Death’s Betrothal  - Rebecca Jan Lane

 

Death’s Betrothal

When  Death o’er shadowed his icy absence, 
Her beauty off put 
tho he’d gathered a thousand others
He turned his hourglass lid
Unscrewed along ancient threads
 And sprinkled the sands that nigh ran out
Into her hair and eyes.
 Gold on gold they shone.
Her eyelids closed still as if she were dreaming.
 She breathed, eyes opened 
Foggy and misty still, unknowing which slept she woke from.
‘Thank you,’ she said.

 Death stepped away , they never spoke to him.
Fitted the lid against the hourglass, there were no more sands to spare 
And stepped away when he stopped
A hand, her hand the shadow velveted cloak he wore,
 Her fingers clutched him tightly.
‘I said thank you,’ 
She looked at him. Not through him, or past him,
Her eyes fixed in his blackness where they had not blinked for a millennia, and reflected silver back to her.
With a voice, dusty as the pharaohs tombs, whispered and cracked
Spoke back.
“You’re Welcome.”
The words came out before he knew it, he’d forgotten how they sounded in the air around him, 
On their way to her.
And that was the beginning of Death’s Betrothal.

Balance must be kept. 
With her sparing, a tally was made,
 An extra soul with interest culled from the living
But Death’s arms are strong. They have carried for a very long time.  
The shadow extended……
Upon the starless skies
When winter first hinted
Death returned
She was waiting
His eyes shone silver 
Two pinpricks in the night
She moved a chair out, invited him to sit.
 ‘I do not pay visits.’
‘and yet you are here.’
Neither could ignore that simple fact.
Death labored, moved in and out of days
His shadow fell across door ways, and windows.  
 Always somehow stopping and pausing at hers.
Until Death himself took a wife.
Or rather she took him.
 ‘I see you,’ she said into the darkness.  ‘your eyes give you away.’
Death stepped out of the shadows away slightly beginning a small glow.
 ‘I had forgotten I had them, that they could be seen.’
‘You don’t remember?’
‘I have little use for mirrors.  The dead don’t look as they go.’
‘But you aren’t dead.  You’re Death.. but..’
“I am neither dead nor born.  I exist.  Because I am Death doesn’t mean I am dead.’
‘look behind you.’
He turned to see the window.  His eyes shone back at him distant moons.
They flickered.
‘they look like stars,’ she whispered.
‘they look alive.’

The skull the color of ancient papyrus complete with cracks like dried river beds, 
The creases and cracks scattered fore and aft 
A thousand stories for a thousand years
They shone when she kissed them, tracing their paths.
So Death took a wife.

It was a working marriage. 
Not all couples can set up house, have dinner at five thirty and bed by ten.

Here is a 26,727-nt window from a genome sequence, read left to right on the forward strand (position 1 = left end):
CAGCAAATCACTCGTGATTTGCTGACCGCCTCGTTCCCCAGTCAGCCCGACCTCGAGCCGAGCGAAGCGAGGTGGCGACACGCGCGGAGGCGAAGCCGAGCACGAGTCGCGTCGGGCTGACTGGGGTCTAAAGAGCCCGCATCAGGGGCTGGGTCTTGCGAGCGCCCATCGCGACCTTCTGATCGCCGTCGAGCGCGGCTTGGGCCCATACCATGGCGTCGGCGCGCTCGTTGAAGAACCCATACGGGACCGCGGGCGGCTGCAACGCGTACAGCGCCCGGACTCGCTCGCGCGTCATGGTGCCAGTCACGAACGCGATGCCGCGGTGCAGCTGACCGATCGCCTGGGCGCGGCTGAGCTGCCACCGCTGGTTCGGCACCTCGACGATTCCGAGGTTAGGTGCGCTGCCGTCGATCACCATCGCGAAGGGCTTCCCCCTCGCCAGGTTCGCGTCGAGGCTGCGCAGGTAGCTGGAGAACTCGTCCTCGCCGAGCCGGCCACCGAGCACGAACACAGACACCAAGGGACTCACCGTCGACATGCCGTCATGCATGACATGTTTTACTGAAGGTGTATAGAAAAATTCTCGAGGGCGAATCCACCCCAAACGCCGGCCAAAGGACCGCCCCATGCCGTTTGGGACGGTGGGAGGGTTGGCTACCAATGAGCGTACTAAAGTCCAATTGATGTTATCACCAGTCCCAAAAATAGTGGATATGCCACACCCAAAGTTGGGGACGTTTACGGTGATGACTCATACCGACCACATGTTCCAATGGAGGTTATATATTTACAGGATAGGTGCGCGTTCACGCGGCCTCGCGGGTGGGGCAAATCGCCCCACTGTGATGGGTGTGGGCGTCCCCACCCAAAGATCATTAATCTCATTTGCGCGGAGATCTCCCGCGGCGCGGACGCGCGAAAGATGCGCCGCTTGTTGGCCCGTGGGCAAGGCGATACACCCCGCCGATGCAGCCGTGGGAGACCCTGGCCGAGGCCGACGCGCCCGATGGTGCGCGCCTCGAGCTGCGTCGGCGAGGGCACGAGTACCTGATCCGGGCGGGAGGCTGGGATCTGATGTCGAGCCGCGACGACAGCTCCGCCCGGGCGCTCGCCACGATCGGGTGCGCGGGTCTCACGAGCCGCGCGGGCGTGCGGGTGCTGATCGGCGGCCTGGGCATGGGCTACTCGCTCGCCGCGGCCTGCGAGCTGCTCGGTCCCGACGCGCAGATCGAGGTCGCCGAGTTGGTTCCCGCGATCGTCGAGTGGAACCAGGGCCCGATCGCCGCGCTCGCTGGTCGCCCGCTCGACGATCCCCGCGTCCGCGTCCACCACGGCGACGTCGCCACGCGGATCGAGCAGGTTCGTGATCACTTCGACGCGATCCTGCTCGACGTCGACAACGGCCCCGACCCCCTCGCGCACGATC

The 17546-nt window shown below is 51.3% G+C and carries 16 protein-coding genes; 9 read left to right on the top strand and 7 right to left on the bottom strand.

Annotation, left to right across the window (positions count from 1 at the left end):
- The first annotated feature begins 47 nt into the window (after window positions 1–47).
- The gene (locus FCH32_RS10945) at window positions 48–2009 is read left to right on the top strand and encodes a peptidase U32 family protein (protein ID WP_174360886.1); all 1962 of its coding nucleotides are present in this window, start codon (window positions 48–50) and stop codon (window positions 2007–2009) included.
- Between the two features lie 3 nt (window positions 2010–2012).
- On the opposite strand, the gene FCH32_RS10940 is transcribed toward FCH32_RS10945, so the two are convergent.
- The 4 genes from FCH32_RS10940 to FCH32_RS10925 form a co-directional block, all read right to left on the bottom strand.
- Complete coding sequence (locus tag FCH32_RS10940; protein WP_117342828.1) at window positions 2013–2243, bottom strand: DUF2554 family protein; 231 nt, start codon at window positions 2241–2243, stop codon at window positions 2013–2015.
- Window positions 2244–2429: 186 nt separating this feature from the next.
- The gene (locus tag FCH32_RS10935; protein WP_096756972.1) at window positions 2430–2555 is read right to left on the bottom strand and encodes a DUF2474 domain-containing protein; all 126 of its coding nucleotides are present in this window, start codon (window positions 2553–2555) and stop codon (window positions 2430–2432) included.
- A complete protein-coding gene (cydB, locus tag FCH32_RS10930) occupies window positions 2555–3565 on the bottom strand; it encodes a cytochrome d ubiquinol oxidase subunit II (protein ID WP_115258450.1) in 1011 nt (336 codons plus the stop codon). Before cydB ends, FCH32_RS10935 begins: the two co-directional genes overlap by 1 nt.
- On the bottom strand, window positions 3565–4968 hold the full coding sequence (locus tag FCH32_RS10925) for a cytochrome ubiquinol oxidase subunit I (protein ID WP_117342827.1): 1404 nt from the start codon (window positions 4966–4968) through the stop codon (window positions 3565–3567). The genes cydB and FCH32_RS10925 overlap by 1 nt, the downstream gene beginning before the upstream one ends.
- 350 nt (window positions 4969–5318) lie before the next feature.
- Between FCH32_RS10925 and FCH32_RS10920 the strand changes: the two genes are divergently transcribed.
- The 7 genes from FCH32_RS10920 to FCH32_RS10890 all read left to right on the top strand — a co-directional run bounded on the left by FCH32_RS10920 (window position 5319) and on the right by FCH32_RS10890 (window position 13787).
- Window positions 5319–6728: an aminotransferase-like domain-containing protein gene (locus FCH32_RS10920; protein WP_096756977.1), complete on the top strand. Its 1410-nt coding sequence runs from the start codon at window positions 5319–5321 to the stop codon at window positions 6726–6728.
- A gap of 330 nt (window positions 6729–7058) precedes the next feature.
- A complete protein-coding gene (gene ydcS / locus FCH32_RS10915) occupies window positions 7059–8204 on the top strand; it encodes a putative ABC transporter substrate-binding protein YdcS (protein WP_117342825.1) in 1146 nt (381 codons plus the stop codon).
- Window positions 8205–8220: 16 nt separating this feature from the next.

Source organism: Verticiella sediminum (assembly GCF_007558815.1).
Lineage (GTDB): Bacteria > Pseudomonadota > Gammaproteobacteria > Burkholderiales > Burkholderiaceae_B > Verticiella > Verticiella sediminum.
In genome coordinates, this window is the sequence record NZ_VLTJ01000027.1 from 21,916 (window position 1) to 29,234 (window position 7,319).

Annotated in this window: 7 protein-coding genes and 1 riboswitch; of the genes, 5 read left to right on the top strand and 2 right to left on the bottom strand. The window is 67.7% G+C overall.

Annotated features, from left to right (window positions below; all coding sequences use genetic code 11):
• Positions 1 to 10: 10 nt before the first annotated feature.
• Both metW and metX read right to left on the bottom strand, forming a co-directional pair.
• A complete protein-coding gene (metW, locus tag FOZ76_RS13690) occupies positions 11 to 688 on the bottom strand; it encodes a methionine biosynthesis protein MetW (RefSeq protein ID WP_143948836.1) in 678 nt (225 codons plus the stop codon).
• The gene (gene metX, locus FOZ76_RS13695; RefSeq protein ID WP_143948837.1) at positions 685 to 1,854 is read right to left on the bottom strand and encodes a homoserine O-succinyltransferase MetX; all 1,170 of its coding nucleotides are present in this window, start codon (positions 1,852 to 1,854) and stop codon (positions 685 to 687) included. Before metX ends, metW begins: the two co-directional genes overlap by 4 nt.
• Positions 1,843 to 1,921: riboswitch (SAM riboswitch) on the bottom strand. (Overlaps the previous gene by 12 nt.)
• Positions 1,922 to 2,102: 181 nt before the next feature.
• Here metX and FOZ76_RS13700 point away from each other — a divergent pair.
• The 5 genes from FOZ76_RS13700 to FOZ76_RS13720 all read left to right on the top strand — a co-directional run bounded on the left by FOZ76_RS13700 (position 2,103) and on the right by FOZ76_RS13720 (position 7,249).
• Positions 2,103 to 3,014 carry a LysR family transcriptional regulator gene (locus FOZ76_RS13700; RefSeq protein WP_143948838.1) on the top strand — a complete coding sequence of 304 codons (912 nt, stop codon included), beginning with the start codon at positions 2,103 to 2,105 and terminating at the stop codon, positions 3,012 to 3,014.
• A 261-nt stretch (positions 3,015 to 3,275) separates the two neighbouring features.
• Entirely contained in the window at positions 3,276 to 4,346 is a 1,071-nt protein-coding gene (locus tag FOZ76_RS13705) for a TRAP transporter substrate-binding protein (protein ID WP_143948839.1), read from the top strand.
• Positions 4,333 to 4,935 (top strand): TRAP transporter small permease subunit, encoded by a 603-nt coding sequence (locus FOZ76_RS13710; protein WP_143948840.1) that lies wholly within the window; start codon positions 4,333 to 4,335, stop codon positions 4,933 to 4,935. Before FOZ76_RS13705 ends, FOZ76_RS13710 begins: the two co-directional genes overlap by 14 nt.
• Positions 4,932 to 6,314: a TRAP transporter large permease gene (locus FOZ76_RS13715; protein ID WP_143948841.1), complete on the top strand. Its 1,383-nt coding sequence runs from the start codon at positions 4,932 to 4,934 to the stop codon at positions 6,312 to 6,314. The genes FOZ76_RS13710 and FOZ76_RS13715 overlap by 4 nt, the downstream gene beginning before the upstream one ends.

Some have other responsibilities.
And it was very happy until  work got in the way.
 ‘you’re early,’ she said.
‘no, I’m not.’ 
The silver eyes sputtered.  
‘I’m on time.’
She paused for a moment then sat down, understanding trickled in.
‘Will it hurt?’
Death shook his head.  ‘just like walking to another room for a lie down.’
‘what’s it from?’
Death pulled a small scroll from his sleeve.  ‘Blood clot.’
She smiled weakly.  ‘I must have forgotten my medicine.’
‘it would appear so.’
‘is it only me?’
‘the order says.. two.’  He looked up, and an echo inside him sounded.
‘can’t we fudge it a bit? Find a way?’
Death was silent.  He was good at that.
‘I was hoping for it to be a surprise…. For it to come before this.’
He had been human once, and the ache of family gnawed at him.  
‘there is a way.’
Death and his wife walked to the veil, 
She laid down, partially in, partially out.  
Between the worlds,  
The small bump in her belly lay just barely in the other world.
 In water, blood and silence, the baby was born 
From death and Death, to life, 
Between the veils of life and death.  

Pale breathing the child’s howl shattered the silence.
‘Are we going somewhere?’                                                           
  Her voice was confused.  Her eyes wide, unfocused.  Blank.
She did not know him.
Death stood and breathed deeply.  
He had hoped against hpe that this would be the case.
But Marriage vows were almost like a spell.  Until Death do you part.  Until Death separates you.  
Her death wiped her memory, of her Death.
‘That poor thing.  Is someone going to care for  it?’
 The baby whimpered.
“My sisters will watch over him while I am way.’
‘how many sisters?’
“I have three.’
 And at the word, they slowly appeared like shadows taking form.
One wrapped the baby in a blanket, the same black velvet his father wore.  The edges still raw from the scissors.
The second brought bottles, and a measuring stick. ‘they’re going to watch how he grows.’
 The third carried a spindle and a basket of knitting, silver scissors shining.
Rocking chairs, and a cradle appeared.  The second sister scoopped up the baby in her arms and began to hum him a lullaby.
‘what’s his name? it is a son?’
‘yes my  son… his mother… died.’
‘that’s awful.  What’s his name?’
‘Adam.  Adam  Nightshade.’
A good name.  I always liked the name Adam.’
‘So have I.  I have a very old friend named that.  He was the first Adam I ever knew.’
 She turned away and began to wander away in the darkness 
Until he caught her hand.
‘Here, let me lead you.’


(C) Rebecca Jan Lane